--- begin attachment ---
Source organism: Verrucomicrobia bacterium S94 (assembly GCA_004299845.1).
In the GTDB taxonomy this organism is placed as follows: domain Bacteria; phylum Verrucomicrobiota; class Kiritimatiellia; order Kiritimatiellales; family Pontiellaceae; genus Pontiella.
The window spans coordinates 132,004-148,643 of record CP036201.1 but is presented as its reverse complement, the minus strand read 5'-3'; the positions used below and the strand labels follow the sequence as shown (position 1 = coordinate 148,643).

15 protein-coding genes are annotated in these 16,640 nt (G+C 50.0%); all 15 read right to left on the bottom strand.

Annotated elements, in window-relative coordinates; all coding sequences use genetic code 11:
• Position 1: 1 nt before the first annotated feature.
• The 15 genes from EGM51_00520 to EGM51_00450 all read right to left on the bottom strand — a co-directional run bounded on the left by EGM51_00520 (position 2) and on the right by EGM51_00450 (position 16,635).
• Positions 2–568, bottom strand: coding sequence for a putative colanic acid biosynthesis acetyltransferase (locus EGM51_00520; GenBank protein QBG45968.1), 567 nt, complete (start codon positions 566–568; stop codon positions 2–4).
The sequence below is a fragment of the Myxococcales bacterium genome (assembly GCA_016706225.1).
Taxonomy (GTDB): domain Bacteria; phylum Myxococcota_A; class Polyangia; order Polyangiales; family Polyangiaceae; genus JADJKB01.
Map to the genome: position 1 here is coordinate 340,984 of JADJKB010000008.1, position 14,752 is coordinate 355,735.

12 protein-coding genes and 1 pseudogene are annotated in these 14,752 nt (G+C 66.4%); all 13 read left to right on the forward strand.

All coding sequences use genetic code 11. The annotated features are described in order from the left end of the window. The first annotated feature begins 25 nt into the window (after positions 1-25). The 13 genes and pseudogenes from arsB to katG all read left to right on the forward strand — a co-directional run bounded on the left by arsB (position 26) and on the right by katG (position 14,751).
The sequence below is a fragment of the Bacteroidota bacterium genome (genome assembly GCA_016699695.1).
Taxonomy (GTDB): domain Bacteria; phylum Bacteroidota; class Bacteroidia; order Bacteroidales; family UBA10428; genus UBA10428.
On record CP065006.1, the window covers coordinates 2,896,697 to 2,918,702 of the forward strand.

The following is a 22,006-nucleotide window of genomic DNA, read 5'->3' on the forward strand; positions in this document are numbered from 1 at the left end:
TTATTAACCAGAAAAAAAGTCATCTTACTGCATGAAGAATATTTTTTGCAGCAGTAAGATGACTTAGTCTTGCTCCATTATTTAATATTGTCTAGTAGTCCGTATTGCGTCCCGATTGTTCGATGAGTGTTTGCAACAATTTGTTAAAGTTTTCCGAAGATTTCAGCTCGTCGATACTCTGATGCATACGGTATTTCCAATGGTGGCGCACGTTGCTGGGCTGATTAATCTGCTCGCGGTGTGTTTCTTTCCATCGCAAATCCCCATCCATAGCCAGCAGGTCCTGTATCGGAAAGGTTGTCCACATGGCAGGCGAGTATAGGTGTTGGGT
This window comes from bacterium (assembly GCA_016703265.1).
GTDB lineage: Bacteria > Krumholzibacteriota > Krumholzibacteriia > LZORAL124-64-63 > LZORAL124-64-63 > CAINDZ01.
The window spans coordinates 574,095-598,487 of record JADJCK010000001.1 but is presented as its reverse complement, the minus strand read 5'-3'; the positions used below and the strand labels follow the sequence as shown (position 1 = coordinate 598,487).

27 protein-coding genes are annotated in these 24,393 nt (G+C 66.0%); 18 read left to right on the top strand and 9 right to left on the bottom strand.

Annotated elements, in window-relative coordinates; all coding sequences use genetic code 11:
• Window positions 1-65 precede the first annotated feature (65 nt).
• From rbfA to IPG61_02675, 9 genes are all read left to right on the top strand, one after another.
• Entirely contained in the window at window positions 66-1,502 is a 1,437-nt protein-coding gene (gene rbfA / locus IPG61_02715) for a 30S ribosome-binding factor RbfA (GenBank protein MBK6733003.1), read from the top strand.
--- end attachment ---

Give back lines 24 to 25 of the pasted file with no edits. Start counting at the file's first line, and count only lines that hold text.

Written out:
• Window positions 1-65 precede the first annotated feature (65 nt).
• From rbfA to IPG61_02675, 9 genes are all read left to right on the top strand, one after another.